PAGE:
Protecting the environment wasn’t always a partisan issue. Richard Nixon established the EPA, and during the signing ceremony for the Endangered Species Act, he said, “Nothing is more priceless and more worthy of preservation than the rich array of animal life with which our country has been blessed.”

How times have changed!

Forty-five years later, there is a madman in the building. In fact, there are several. Last week, the Trump Administration proposed what the Timescalled “the most sweeping set of changes in decades” to the regulations used to enforce the Act. The changes would weaken protections for endangered species, while making it easier for companies to build roads, pipelines, or mines in crucial habitats. Under current regulations, government agencies are supposed to make decisions about what species need safeguarding “without reference to possible economic or other impacts.” The Administration wants to scratch that phrase. It also wants to scale back protections for threatened species—these are one notch down on the endangerment scale—and to make it easier to delist species that have been classified as endangered.

Representative Raúl Grijalva, an Arizona Democrat who is the ranking member on the House Natural Resources Committee called the proposed changes “part of the endless special favors the White House and Department of the Interior are willing to do for their industry friends.”

Also in the past few weeks, congressional Republicans have introduced some two dozen measures and, perhaps more importantly, spending-bill riders aimed at weakening the Act. The version of the Pentagon budget that the House approved last month, for instance, included a provision that would have prohibited the Interior Department from granting protection to the sage grouse, a fantastic bird whose numbers have declined by an estimated ninety per cent since the nineteenth century. (The provision, which the Pentagon objected to, was stripped out a couple of days ago.

As Kolbert concedes, there are good reasons to modify portions of the Act, but no good–or even plausible– reason to weaken it.

The value of earth’s biodiversity “is, quite literally, incalculable,” the House report stated, back in 1973. “Sheer self-interest impels us to be cautious.”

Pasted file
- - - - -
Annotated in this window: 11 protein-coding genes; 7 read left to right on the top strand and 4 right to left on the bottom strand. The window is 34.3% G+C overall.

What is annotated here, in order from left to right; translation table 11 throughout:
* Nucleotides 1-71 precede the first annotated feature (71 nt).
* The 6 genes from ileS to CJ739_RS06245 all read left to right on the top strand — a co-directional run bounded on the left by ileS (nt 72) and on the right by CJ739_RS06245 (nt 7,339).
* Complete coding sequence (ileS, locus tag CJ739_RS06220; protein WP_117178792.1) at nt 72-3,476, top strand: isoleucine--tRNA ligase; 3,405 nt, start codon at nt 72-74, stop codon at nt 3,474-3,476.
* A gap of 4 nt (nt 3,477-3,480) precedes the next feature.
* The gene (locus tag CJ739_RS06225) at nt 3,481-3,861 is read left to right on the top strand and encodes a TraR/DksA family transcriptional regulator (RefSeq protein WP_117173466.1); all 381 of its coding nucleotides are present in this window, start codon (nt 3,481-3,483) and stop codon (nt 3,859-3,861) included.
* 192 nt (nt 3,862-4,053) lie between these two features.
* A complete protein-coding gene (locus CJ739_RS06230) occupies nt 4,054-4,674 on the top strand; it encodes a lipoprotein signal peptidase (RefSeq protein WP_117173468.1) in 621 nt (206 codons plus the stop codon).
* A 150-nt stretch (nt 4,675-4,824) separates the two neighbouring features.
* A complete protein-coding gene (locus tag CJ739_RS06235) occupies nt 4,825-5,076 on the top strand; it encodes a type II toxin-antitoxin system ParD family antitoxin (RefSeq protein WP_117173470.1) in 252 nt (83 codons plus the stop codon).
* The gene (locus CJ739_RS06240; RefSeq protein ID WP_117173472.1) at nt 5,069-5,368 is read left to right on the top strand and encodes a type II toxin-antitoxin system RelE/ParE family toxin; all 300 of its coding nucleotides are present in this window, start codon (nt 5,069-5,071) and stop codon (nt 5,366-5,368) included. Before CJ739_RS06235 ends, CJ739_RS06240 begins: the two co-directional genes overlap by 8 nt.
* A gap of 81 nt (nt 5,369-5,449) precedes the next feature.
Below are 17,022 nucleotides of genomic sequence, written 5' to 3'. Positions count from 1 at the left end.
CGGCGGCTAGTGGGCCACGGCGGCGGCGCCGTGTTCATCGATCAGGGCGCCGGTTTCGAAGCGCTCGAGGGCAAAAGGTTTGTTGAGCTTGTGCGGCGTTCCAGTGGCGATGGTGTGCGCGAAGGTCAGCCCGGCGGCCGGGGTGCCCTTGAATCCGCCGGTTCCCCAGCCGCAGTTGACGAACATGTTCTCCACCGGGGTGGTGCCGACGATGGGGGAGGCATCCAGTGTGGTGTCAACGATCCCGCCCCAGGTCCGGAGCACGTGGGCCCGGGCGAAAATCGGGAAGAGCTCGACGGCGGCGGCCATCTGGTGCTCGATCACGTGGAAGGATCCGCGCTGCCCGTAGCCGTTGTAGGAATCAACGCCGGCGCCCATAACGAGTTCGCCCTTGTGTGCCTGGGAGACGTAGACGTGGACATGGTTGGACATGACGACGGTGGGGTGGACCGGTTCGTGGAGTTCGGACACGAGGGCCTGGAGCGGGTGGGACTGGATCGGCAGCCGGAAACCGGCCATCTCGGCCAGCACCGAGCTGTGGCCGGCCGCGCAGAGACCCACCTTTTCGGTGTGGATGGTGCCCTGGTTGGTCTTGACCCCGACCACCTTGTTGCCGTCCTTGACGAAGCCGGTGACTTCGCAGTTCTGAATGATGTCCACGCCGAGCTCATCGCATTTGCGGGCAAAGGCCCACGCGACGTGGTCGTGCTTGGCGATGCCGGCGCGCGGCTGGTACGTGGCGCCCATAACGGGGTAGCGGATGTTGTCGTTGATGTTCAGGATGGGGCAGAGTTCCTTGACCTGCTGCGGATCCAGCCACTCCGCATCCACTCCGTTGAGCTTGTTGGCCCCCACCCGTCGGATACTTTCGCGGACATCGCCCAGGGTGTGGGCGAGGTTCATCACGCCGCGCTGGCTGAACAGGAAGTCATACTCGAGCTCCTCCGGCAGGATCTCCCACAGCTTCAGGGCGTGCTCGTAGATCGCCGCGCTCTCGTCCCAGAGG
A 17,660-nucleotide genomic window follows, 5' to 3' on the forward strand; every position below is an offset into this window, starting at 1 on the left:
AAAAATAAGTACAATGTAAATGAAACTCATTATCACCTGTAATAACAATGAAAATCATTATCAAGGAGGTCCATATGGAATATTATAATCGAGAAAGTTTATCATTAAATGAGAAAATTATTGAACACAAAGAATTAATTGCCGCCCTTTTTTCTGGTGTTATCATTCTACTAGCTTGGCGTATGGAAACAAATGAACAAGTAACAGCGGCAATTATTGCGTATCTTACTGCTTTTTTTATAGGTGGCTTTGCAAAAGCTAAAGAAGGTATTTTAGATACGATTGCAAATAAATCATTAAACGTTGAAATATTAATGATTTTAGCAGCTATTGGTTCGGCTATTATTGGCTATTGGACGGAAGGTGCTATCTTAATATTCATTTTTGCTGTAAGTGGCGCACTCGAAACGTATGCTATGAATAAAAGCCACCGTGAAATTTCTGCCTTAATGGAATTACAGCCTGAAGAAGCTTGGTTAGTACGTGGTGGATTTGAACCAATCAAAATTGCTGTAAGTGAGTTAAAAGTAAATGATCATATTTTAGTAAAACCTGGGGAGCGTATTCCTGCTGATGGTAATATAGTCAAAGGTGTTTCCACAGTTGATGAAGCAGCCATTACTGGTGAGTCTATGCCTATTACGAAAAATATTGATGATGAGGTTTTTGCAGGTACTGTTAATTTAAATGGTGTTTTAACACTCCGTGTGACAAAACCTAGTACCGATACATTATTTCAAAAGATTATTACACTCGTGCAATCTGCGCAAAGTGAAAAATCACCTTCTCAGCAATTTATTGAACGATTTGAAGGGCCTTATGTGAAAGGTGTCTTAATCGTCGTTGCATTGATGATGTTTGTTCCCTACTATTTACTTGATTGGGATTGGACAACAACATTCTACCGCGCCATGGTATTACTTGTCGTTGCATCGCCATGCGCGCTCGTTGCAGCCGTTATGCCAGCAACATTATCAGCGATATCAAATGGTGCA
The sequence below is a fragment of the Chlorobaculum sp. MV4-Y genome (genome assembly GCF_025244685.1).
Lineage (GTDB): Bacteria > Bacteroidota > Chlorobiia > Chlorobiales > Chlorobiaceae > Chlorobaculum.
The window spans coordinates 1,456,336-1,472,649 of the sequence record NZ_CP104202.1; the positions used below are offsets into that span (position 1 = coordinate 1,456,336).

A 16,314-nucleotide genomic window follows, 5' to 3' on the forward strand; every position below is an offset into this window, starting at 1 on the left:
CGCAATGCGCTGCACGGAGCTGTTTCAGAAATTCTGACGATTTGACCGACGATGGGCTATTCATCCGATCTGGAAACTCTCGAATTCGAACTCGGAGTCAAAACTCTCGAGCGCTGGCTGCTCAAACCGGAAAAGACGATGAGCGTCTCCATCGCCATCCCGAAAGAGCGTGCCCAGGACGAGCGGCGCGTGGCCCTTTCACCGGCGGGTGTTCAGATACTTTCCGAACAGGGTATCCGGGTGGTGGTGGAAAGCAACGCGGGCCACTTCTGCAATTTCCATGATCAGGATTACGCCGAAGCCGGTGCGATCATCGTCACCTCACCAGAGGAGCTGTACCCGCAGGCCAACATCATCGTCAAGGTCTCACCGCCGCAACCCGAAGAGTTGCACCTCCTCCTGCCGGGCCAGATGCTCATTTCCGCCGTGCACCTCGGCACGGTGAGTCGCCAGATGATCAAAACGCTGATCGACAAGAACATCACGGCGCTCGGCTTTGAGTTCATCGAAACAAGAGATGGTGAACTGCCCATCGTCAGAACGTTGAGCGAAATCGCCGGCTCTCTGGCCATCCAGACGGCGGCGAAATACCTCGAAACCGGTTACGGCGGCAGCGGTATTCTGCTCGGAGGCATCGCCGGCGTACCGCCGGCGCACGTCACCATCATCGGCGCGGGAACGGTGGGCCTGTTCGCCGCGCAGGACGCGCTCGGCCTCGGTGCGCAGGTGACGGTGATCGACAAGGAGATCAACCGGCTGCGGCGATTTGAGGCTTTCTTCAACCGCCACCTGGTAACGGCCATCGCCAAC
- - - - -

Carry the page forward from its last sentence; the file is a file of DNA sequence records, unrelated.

Evidently, none of the thugs, vandals and crony capitalists who currently occupy positions of authority in this disastrous administration have grandchildren who will have to live in the world that will remain after their spree of despoiling and looting.

 

Don’t Look Behind The Curtain…

On the 12th of this month, media reported that HHS was deleting twenty years of medical guidelines from its government website.

The Trump Administration is planning to eliminate a vast trove of medical guidelines that for nearly 20 years has been a critical resource for doctors, researchers and others in the medical community.

Maintained by the Agency for Healthcare Research and Quality [AHRQ], part of the Department of Health and Human Services, the database is known as the National Guideline Clearinghouse[NGC], and it’s scheduled to “go dark,” in the words of an official there, on July 16.

Medical guidelines like those compiled by AHRQ aren’t something laypeople spend much time thinking about, but experts like Valerie King, a professor in the Department of Family Medicine and Director of Research at the Center for Evidence-based Policy at Oregon Health & Science University, said the NGC is perhaps the most important repository of evidence-based research available.

Why would the administration delete this information? Experts say it was a unique repository that got 200,000 visits a month.

Medical guidelines are best thought of as cheatsheets for the medical field, compiling the latest research in an easy-to use format. When doctors want to know when they should start insulin treatments, or how best to manage an HIV patient in unstable housing — even something as mundane as when to start an older patient on a vitamin D supplement — they look for the relevant guidelines. The documents are published by a myriad of professional and other organizations, and NGC has long been considered among the most comprehensive and reliable repositories in the world.